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The Devils in the Design

Are your software developers sabotaging your company's application code? How do you know?

ARLINGTON, Va. -- Computer Security Institute 2007 -- What if a software developer wants to put a security flaw in your enterprise's applications?

That was the foreboding question posed by Dawn Cappelli and Andrew Moore, two experts from CERT and the Software Engineering Institute at Carnegie Mellon University, in a session held at the CSI show here today. The answers had some security pros in attendance worried.

"This is a little scary," said one attendee, who asked to remain anonymous. "This could happen to us."

Most enterprises trust their developers, and they generally assume that security flaws found in enterprise software are the result of accidents, oversights, or sloppy coding. But enterprises should also be watching for that small, dangerous fraction of developers who create backdoors or other exploits that might let them steal or damage data later on, according to the CERT experts. (See Security's New School.)

CERT, which has been doing research on insider threats for several years in conjunction with the U.S. Secret Service, found one company that lost $691 million over a five-year period through modified source code introduced by an employee in applications development.

"You wonder, how could a company lose that much money over such a long period of time and not catch it," said Cappelli. "But he was in a position where he could not only reroute the funds, but he could also change the reports."

Companies should ask themselves whether their policies, tools, and processes might make them vulnerable to such insider attacks, Cappelli said. Given the right circumstances, a seemingly harmless developer could leave openings for theft, plant a logic bomb to destroy information, or wipe out backup data that is crucial to the company, she observed.

"In the research we've done with the Secret Service, we've seen more logic bombs and malicious code than we expected," Cappelli said. "Some of them aren't terribly destructive at first and some of them don't go off right away. We saw one developer put malicious code in software that didn't begin to operate until a year after he put it in."

Cappelli and Moore took attendees through a range of scenarios in which a developer might have the leeway to intentionally create security vulnerabilities. Shared passwords, insufficient separation of duties, and a lack of adequate access controls are among the environmental weaknesses that might tempt a greedy or disgruntled worker, they said.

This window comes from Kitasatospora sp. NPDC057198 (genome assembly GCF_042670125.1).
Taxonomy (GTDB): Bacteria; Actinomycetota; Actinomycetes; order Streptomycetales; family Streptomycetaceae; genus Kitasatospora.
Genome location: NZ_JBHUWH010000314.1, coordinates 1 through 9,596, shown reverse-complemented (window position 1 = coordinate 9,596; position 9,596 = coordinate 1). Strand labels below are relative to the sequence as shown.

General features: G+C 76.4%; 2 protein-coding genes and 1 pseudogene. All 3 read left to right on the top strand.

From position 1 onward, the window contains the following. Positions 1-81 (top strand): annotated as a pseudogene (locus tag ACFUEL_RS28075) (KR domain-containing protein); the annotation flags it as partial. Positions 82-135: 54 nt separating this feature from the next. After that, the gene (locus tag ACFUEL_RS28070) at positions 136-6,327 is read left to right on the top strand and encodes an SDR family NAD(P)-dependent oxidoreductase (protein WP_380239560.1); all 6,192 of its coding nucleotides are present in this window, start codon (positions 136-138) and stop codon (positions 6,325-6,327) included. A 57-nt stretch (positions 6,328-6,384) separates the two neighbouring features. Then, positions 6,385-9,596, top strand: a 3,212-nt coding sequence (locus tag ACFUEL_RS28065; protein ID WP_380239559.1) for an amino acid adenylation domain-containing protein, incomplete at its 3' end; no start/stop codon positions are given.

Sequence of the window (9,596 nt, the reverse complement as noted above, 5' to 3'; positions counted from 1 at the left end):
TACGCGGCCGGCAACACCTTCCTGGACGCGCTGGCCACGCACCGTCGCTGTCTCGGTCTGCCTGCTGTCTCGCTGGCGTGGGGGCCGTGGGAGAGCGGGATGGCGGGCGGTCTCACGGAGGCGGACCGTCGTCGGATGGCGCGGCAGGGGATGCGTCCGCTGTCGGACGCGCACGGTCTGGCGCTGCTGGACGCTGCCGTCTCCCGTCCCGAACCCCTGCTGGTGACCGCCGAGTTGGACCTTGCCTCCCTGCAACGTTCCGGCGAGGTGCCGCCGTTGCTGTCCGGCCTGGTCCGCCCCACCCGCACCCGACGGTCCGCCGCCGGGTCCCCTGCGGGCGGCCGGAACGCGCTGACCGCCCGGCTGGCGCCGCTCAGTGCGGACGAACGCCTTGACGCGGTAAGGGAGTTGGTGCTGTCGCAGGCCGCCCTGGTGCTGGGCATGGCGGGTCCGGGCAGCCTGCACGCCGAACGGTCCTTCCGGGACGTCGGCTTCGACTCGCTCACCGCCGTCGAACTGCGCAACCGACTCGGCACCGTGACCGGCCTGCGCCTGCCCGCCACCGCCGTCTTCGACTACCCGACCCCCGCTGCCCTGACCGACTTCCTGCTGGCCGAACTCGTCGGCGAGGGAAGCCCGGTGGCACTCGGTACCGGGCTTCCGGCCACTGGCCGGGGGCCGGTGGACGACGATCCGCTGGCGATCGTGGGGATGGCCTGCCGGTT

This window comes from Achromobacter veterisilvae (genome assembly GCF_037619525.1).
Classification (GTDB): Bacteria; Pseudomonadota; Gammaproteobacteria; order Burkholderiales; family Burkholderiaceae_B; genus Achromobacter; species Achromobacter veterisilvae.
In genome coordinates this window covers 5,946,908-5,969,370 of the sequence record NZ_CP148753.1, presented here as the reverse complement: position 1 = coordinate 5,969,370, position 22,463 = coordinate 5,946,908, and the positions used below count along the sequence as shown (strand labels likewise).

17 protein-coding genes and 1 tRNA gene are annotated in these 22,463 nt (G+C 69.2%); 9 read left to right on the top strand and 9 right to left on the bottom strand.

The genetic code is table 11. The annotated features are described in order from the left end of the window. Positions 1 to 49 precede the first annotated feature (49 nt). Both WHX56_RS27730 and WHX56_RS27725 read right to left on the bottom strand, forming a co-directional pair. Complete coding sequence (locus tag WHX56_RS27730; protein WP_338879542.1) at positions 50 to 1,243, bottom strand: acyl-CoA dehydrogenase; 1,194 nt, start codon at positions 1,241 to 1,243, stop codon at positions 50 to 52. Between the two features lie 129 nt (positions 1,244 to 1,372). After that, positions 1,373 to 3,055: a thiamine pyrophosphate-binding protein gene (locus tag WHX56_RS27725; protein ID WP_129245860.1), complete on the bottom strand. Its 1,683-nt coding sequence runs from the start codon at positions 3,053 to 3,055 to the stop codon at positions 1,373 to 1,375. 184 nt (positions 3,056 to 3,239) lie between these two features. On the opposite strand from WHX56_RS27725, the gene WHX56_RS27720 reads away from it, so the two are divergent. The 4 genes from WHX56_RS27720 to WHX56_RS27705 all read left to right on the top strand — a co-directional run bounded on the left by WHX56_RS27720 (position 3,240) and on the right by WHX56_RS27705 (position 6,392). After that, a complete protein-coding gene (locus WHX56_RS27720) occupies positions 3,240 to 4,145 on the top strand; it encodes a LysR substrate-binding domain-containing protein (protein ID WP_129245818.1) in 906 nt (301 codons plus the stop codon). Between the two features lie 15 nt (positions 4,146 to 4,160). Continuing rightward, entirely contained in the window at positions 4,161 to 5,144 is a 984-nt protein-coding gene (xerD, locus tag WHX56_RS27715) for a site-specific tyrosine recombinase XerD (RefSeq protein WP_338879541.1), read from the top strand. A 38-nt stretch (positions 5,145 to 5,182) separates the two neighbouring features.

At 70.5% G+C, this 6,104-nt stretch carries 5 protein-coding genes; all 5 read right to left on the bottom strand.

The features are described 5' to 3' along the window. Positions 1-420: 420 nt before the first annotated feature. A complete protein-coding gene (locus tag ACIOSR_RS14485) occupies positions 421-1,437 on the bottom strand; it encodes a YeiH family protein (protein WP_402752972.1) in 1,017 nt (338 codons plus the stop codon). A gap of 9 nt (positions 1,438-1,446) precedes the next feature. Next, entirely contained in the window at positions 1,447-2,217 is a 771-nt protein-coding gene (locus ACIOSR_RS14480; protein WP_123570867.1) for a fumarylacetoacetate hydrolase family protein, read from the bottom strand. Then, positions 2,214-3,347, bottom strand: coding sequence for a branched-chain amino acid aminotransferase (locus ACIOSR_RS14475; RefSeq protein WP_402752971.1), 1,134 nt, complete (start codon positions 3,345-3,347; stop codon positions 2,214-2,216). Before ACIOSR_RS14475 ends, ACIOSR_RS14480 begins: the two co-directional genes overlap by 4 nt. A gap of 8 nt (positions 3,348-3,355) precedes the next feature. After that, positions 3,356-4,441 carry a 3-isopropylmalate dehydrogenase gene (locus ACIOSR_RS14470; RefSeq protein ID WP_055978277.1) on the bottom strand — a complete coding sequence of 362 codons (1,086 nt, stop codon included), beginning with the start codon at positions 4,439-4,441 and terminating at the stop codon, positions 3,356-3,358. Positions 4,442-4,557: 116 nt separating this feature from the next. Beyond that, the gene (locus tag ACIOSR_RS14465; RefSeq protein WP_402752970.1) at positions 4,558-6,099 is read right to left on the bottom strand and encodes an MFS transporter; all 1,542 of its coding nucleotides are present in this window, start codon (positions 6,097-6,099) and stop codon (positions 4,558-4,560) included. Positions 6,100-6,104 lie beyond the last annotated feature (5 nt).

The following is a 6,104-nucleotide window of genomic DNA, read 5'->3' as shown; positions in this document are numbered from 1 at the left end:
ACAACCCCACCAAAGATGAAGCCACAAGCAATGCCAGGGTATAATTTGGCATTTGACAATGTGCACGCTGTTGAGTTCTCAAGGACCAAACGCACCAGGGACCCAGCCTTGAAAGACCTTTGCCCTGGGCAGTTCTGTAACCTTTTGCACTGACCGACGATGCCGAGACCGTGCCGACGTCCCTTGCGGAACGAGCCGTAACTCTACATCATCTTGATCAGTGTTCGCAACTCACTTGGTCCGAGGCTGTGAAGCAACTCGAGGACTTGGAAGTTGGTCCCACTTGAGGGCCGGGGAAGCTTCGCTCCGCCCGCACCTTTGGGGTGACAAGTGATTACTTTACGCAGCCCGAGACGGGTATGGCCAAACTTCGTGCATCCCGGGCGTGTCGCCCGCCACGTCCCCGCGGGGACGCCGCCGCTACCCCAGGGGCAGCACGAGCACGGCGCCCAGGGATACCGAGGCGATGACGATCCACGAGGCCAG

For example, some IT organizations might allow the same individual who manages administrative passwords to also gain access to code, the experts said. A developer who has the ability to make changes in software and the means to cover his tracks might be extremely dangerous to the corporation, they said.

Some of these opportunities for malicious coding can be eliminated through more secure development tools and practices, Cappelli said. But it's also important to implement managerial processes that help limit developers' reach and detect warning signs that a programmer might be about to go bad, she said.

"In our work with the Secret Service, we've used psychologists to study the behavior of the individuals who committed these types of attacks," she said. "There are a lot of non-technology indicators that you need to watch for as well."

Most developers who commit sabotage do so because they are upset or angry with the company, Cappelli observed. Thieves, by contrast, may do a better job of hiding their behavior -- and their tracks.

"The people around them can often see it coming before something happens," Cappelli says. Companies should work to create a culture in which individuals feel a responsibility to report suspicious activity, especially among the development team, she says.

The insider threat continues to grow, mostly without notice in the industry, Cappelli says. When CERT and the Secret Service did their first study three years ago, 39 percent of enterprises reported having experienced an insider incident. Last year, that figure was up to 55 percent.

"In most cases, this sort of threat is handled internally," said Cappelli. "Of the enterprises we found that had experienced an insider attack, 74 percent of them never reported the incident to law enforcement."

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  • Secure Computing Corp. (Nasdaq: SCUR)
  • U.S. Computer Emergency Readiness Team (CERT)
  • Software Engineering Institute
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